Global Climate Action Summit Practitioner Workshops
I was happy to attend the Global Climate Action Summit Practitioner Workshops for Parabukas on September 11 and 12. The workshops took place in San Francisco, California, at the California Public Utilities Commission (CPUC) on Van Ness Avenue. The conversations focused around removing carbon, increasing equity, and maintaining economic prosperity all in the face of climate change. The workshops were an opportunity for CPUC and the California Air Resources Board (CARB), and the California Energy Commission (CEC) to collaborate with those agencies who are taking concrete actions that implement and manifest in real ways the goals implied under the Under2 MOU. CPUC, CARB and CEC shared their progress in decarbonizing in the building, electric, and transportation industries as well as allowed other regulators and agencies who manage programs to present their best practices and achievements, as well as the many lessons learned over the course of each agency’s varied experiences.
Panel 1, which focused on Decarbonization, Decentralization, and Digitalization, discussed the rapid transformation of the global energy sector and the challenges that come with this transition. Panelists discussed possible regulatory strategies that have the potential to accelerate decarbonization without impeding on reliability or affordability.
Panel 2 discussed the opportunity of integrating zero-carbon resources into the grid while also highlighting the incidental challenges. Panelists discussed the need for flexibility in planning and reforming pricing mechanisms by discussing flexible approaches that have been implemented in California as well as in Washington state to encourage integration of such zero-carbon resources into the grid.
Panel 3 discussed energy efficiency, which has a remarkable history of success in the U.S. as well as other regions. Panelists explored how the use of clean electricity to displace fossil fuels for heating and other building purposes has begun reshaping the energy efficiency space in places such as Oregon all the way to China.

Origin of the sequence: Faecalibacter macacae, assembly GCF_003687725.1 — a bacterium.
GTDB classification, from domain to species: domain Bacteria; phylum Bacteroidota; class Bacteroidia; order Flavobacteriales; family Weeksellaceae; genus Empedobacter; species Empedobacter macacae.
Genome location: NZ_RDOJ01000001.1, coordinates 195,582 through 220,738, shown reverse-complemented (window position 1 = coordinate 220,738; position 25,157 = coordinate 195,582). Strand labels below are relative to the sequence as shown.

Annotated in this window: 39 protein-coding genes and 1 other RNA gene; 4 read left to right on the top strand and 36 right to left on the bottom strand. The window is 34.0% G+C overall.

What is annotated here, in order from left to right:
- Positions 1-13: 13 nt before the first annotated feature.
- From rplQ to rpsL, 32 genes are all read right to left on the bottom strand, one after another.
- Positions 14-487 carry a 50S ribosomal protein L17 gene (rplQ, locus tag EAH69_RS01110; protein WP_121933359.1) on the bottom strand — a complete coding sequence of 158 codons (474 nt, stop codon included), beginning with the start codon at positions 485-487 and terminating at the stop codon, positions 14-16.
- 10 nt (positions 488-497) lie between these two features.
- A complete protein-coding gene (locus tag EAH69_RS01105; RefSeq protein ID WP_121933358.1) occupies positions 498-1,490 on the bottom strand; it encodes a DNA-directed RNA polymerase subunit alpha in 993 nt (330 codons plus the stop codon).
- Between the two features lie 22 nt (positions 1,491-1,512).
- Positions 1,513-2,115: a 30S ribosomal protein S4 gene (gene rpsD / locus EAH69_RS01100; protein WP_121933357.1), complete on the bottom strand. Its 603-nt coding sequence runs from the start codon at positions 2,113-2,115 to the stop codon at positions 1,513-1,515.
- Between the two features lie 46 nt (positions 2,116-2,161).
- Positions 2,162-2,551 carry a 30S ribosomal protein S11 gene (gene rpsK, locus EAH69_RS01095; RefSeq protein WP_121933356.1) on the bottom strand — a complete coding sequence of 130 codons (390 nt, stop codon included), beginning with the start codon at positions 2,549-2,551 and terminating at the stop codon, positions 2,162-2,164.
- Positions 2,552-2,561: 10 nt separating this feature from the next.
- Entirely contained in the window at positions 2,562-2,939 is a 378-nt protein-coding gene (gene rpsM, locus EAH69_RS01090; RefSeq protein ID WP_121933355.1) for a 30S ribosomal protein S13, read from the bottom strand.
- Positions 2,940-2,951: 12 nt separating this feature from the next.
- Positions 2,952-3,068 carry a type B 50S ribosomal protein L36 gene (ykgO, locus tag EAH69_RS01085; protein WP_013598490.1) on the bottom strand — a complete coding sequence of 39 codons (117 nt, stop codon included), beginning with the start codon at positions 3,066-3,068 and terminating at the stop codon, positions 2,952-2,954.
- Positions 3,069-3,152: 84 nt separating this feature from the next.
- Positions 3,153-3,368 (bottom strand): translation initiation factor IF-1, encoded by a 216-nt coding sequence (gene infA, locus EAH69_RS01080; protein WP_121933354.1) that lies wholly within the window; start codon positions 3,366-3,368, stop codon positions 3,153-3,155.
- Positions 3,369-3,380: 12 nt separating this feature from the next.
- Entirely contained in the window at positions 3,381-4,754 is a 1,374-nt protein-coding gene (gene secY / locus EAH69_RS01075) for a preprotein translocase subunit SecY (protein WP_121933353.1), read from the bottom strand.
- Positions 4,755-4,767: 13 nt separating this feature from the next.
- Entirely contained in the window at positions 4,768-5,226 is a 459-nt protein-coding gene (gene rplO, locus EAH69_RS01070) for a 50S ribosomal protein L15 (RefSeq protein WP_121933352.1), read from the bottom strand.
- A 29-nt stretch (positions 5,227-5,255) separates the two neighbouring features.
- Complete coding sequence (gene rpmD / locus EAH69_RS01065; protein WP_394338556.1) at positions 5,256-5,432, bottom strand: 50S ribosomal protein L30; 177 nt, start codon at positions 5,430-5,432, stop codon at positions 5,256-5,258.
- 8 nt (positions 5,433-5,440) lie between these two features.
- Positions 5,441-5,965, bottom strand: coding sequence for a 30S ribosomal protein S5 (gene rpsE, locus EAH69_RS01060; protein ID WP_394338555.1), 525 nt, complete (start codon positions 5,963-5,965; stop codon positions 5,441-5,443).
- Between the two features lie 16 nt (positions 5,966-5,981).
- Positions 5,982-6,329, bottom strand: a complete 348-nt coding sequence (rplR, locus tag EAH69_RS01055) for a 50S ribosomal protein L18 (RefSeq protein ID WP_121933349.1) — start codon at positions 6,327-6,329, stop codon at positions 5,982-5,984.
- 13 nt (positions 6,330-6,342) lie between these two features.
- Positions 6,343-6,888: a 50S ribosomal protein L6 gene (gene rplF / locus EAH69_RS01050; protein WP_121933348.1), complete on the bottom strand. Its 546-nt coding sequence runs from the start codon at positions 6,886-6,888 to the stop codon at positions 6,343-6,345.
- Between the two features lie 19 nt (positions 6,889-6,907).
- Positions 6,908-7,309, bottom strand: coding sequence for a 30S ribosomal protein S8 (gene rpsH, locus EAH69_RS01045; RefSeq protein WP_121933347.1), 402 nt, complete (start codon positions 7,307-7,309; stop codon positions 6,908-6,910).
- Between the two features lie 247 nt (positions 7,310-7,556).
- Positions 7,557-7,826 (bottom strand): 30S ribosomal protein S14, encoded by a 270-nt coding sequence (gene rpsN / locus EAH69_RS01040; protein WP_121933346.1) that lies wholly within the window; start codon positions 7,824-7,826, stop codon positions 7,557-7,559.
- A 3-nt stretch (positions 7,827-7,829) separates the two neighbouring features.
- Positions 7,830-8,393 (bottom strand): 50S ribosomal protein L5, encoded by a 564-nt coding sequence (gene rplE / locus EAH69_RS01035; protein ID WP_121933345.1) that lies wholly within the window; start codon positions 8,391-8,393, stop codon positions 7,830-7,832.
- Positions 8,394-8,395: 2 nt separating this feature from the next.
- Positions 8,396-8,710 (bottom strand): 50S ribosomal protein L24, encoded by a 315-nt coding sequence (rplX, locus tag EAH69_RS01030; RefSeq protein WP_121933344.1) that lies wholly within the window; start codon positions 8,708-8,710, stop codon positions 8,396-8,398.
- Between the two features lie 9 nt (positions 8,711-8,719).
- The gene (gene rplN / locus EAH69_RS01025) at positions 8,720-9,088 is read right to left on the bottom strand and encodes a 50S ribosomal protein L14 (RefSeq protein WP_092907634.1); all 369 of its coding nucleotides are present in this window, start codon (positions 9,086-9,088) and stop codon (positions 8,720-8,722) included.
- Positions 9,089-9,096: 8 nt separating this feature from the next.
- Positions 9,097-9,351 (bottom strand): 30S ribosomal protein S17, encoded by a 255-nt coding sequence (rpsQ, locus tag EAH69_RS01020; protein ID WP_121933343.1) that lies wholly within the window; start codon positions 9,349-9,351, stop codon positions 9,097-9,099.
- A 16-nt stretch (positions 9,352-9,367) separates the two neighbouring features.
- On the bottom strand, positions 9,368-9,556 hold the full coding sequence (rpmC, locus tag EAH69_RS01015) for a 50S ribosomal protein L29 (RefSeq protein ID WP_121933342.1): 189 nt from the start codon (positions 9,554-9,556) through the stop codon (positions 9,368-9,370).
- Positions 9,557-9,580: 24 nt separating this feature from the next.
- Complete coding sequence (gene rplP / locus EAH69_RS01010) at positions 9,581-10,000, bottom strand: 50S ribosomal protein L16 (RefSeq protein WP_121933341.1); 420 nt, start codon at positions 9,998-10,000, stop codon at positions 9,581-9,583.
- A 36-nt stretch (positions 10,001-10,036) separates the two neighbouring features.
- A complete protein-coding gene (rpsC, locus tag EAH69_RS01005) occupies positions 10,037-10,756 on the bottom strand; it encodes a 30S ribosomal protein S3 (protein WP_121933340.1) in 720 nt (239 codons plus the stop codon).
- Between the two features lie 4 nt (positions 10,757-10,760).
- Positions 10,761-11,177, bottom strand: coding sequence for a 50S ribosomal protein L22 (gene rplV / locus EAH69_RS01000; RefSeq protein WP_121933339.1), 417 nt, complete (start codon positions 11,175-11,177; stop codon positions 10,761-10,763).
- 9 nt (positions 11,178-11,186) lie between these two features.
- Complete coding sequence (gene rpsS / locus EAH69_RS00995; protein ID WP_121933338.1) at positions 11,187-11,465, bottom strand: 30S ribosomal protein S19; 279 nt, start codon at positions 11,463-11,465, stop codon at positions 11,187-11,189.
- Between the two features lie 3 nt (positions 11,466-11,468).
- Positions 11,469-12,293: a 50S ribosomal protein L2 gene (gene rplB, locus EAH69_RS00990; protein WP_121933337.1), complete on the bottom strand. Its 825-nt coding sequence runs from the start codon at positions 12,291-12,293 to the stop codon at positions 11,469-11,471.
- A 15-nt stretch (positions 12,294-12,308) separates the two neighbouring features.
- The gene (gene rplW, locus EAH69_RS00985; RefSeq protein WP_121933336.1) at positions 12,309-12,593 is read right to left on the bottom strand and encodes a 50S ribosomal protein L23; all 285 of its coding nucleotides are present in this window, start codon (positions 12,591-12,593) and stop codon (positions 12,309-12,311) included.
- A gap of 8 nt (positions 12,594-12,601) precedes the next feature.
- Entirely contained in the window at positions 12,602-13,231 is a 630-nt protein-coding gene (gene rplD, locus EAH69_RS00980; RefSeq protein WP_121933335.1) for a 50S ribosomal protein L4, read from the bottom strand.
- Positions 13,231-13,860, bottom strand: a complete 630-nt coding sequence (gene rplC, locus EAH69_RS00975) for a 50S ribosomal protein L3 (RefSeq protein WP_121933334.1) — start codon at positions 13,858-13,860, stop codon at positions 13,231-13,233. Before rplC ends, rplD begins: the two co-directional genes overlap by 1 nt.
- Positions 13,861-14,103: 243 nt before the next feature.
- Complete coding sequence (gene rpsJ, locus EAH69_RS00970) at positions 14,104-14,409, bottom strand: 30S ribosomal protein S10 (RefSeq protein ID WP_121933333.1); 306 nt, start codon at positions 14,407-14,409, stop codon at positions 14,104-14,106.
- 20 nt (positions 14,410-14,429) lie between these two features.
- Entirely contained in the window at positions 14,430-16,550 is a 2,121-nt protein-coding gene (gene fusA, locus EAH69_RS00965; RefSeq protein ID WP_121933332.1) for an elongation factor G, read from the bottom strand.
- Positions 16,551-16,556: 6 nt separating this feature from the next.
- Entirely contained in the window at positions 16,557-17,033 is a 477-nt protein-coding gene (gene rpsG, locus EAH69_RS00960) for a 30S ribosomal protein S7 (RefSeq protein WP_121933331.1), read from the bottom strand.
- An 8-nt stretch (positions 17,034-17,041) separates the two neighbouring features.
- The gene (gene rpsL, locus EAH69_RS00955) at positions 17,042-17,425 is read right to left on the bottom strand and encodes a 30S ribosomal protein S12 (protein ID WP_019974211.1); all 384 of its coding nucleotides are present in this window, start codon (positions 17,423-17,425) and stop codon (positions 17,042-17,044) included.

The second and final day of the workshops consisted of three more panels, the first being Clean Energy Technology Financing. Though capital costs of renewable energy have significantly dropped in recent years, lenders are still hesitant to finance some renewable energy projects due to high upfront costs associated with the needed infrastructure, regulatory uncertainty, and in some cases technological risk, unless such projects have proven to amount to a steady revenue stream for debt service. Panelists discussed how to finance such clean energy technologies in the face of such regulatory uncertainly, and also mentioned possibilities for commercializing these technologies.
"Adaptation and Resiliency" was the fifth panel topic, and discussed how the world is seeing global changes such as droughts, coastal storms, more wild fires, sea levels rising, dramatic changes in temperature, etc. These changes have caused problems in the sector that include but are not limited to undue strain on transformers, increased line losses between electric generators and load, and an increased demand for more electricity. Health risks due to the increased temperatures will lead to substantial need for air conditioning to be more thoroughly installed in public establishments as well as homes. Though adaptation has not been as much of a focus as mitigation for policy makers, some panelists agreed that we need to take a heavier approach on adaptation strategies. Other panelists stated the importance for setting protocols that utilities must follow up with in terms of notifying communities in advance of climate emergencies such as wildfires that will inevitably come into contact with power lines. Overall, open communication between the utilities and local governments and emergency responders was mentioned as a very important factor that deserves more attention.
The last panel was Women in Clean Energy, and hosted six panelists who have been successful in the clean energy field. Panelists discussed their backgrounds, what path they took to be in the position which they are currently in, and ended with their advice to women as well as men.
The Practitioner Workshops were a great way to kick off the Summit, which commenced directly after the end of the workshops. It was a more intimate group of people who are heavily involved in regulatory agencies responsible with implementing policy changes state wide and thus provided Parabukas with various perspectives and ideas in the renewable energy realm.